Digital Realty Launches Services Exchange

    When it comes to application performance in the era of the cloud, the single biggest issue IT organizations need to contend with is network latency. Because of this issue, many IT organizations have taken to deploying their applications as close to a major Internet exchange point as possible.

    Today, Digital Realty announced that it intends to become the latest provider of hosting and networking services to deliver that capability via a Services Exchange unfurled at a MarketplaceLIVE event.

    Sean Iraca, vice president of service enablement for Digital Realty, says using the Services Exchange, an IT organization can set up direct network connections with specific public and private clouds, as well as host applications one network hop away from a major Internet exchange point.

    Developed in collaboration with a U.S. subsidiary of Megaport, Services Exchange will also employ a software-defined network (SDN) fabric created by Megaport to give IT organizations programmable access to hundreds of network services that Megaport makes available via an existing interconnect service.

    “We’re not limiting this to only our network,” says Iraca. “It’s a switch fabric that is fully automated. You’ll be able to bring up a VLANs on the fly.”


    Digital Realty plans to make Services Exchange available through over 24 different data centers located in 15 separate markets by the middle of next year. Access to data centers in Atlanta, Chicago, Dallas, Los Angeles, New York, San Francisco, Seattle and Ashburn, Va., will all be available before the end of this year.

    Most existing data centers operated by internal IT organizations were built before the cloud era. As a result, the location of the data center was usually determined by the cost of the real estate it sat on and the availability of inexpensive power. But in the age of the cloud, the relative distance between a data center and an Internet peering exchange is now of paramount application performance importance. Because of that, more applications are starting to migrate toward hosting service providers that make available co-location services as close to major Internet exchange points as possible.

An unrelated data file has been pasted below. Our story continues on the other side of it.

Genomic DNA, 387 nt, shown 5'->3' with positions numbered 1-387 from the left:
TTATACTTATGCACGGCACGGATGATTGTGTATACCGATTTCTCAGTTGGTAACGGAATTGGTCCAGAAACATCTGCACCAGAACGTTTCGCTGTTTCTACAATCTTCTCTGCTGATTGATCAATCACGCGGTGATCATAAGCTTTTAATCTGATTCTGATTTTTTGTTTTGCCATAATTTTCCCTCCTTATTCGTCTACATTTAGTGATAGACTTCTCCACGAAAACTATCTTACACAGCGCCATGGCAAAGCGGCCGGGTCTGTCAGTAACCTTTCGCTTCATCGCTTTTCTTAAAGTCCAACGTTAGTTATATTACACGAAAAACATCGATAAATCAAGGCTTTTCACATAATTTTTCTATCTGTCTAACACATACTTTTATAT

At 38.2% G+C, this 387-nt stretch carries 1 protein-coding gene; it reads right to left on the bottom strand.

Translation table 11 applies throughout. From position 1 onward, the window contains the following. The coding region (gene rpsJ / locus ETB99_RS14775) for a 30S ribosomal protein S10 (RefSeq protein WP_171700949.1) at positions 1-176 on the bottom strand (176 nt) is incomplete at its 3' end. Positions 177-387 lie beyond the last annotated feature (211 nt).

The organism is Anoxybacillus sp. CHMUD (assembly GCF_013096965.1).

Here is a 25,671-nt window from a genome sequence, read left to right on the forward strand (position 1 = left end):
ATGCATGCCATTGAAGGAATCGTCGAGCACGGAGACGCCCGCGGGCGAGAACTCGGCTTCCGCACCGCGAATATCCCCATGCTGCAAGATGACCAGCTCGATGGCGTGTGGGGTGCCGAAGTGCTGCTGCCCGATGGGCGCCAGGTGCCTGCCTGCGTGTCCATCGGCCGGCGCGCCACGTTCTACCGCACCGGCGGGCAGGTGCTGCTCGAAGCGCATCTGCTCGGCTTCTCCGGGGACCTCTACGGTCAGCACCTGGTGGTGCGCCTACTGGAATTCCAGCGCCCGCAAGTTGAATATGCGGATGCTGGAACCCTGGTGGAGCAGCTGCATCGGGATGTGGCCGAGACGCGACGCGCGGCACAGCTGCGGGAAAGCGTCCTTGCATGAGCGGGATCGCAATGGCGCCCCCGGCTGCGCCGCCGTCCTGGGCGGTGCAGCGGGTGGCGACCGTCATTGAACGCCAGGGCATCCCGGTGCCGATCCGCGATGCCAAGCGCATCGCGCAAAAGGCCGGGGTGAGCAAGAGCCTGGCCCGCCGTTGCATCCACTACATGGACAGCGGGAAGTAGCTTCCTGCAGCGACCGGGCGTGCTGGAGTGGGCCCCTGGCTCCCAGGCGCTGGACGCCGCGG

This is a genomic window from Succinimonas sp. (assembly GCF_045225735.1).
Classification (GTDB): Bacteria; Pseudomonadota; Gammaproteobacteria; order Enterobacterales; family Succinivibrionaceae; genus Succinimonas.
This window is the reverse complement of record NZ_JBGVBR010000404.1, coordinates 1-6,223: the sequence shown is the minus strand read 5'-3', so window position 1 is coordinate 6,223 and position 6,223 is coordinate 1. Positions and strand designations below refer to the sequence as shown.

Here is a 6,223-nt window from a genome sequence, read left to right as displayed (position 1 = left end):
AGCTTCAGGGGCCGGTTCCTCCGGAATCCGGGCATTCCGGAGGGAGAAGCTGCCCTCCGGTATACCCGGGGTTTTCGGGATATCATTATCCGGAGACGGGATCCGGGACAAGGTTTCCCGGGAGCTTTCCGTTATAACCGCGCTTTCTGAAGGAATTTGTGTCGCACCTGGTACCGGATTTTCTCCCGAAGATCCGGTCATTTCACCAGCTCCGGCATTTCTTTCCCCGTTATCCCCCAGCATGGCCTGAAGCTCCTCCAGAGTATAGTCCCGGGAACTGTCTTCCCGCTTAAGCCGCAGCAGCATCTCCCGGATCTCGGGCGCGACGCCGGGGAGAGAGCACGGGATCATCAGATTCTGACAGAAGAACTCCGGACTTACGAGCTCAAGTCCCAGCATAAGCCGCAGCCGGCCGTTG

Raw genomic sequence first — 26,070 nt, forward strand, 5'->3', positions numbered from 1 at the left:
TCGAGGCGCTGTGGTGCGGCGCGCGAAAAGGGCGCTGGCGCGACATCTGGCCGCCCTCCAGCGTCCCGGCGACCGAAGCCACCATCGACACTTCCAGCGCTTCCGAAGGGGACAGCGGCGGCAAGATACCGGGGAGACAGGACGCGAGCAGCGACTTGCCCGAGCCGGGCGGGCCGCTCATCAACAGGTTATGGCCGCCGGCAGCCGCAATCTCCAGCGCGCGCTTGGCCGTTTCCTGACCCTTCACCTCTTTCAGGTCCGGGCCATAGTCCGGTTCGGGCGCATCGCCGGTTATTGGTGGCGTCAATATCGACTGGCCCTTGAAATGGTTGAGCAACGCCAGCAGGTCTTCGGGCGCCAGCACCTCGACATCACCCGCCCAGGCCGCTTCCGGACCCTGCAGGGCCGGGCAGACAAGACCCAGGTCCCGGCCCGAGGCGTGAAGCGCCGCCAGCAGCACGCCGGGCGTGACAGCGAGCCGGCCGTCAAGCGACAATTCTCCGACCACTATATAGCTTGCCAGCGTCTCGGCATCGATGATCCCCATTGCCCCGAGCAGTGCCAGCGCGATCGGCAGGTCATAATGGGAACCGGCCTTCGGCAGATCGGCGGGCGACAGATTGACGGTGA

While there’s no shortage of networking services options available, the biggest differentiator will more than likely come down to which of these providers gives internal IT organizations the most granular control over the widest number of network services.


    Mike Vizard
    Mike Vizard
    Michael Vizard is a seasoned IT journalist, with nearly 30 years of experience writing and editing about enterprise IT issues. He is a contributor to publications including Programmableweb, IT Business Edge, CIOinsight and UBM Tech. He formerly was editorial director for Ziff-Davis Enterprise, where he launched the company’s custom content division, and has also served as editor in chief for CRN and InfoWorld. He also has held editorial positions at PC Week, Computerworld and Digital Review.

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